Some Murray Center employees, who submitted affidavits opposing the closure of Murray Center, were called to the stand. Attorneys for the state asked them if their statements and testimony are swayed by fear of losing their jobs.

"I will easily find another job," said Tracy Howell, a nurse at Murray.

Howell testified that one former Murray Center resident, who ended up getting into a physical altercation with another former Murray Center resident after being placed in a group home, was prone to violence and was a "significant" risk to others, yet the state's assessment process found him to be a suitable candidate for a 2- or 4-bedroom group home.

About a dozen supporters of Murray Center are on hand, after being forced by weather conditions to juggle travel arrangements. Some had planned to travel by rail, but weather conditions canceled their trains and forced them to make the drive.

Aspen opened the proceedings by warning the lawyers to stick "to the issues" and not to play to the audience. "If anything, it's going to antagonize me," he said.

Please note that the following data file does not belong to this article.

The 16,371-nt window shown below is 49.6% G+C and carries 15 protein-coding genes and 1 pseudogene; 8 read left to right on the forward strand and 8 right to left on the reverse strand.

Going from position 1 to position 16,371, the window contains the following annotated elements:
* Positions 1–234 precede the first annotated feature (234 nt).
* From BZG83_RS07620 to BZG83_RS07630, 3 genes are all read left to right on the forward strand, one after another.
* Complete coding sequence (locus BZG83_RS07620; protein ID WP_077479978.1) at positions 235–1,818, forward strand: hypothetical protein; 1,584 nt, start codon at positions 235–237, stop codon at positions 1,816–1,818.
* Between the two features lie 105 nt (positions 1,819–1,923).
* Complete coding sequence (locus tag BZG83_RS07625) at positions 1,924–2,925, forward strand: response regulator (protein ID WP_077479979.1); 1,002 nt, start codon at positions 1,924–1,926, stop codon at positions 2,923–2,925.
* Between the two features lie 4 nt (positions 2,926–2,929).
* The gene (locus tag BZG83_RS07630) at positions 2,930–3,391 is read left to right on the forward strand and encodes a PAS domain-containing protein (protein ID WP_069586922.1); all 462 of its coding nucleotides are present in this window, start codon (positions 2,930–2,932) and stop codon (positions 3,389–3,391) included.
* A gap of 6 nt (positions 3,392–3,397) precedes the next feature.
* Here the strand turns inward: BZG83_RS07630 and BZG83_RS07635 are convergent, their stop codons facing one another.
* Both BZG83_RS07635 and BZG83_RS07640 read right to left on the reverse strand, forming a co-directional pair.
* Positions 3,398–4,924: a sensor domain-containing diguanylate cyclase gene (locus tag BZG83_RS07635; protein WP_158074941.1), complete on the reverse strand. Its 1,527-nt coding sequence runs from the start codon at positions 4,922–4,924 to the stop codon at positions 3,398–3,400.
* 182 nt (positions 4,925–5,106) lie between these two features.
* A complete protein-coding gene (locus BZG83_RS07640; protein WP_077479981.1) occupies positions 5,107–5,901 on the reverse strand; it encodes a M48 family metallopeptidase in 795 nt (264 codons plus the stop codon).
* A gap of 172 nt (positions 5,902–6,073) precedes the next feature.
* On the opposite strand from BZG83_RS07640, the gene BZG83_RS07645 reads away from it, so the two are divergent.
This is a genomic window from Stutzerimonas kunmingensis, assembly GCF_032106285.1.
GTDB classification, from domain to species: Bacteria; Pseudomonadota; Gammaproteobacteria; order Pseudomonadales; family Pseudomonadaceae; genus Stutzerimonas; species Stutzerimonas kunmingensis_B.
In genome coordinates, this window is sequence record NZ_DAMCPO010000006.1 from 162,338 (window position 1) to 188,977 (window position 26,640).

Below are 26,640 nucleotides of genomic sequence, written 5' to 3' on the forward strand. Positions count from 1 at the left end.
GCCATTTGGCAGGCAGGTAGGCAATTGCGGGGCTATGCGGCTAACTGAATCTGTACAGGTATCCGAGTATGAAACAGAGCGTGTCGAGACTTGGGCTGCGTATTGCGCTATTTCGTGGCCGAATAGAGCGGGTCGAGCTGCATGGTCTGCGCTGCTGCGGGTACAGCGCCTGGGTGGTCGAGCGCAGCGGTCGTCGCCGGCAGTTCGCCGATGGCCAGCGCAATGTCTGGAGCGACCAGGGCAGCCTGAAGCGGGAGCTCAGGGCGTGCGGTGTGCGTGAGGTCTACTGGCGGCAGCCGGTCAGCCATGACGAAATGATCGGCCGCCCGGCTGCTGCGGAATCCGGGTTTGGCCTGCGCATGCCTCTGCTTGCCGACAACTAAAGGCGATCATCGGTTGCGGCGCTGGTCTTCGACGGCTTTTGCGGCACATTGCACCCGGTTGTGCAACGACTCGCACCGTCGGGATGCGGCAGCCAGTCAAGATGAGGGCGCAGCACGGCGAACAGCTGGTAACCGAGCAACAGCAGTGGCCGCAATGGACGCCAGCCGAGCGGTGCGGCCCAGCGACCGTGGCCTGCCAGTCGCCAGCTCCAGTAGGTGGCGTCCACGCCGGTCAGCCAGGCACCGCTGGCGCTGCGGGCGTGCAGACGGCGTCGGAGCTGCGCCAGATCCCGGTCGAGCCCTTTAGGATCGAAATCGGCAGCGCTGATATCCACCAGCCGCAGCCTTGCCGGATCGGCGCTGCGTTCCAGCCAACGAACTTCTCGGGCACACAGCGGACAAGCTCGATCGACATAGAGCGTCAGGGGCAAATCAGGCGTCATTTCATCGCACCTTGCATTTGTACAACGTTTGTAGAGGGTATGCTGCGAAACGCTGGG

Some courtroom observers gasped when Ioppolo at one point inadvertently referred to Murray residents as "inmates."


In February 2012, Gov. Pat Quinn announced a budget plan that called for the closing of the Warren G. Murray Developmental Center in Centralia.

The state, which already closed its similar institution in Jacksonville, says adults with developmental disabilities have a better quality of life when they're placed into privately-run group homes. The group homes are publicly paid for but are much less expensive, meaning Illinois can spread its limited resources among a greater number of people needing services, according to the state.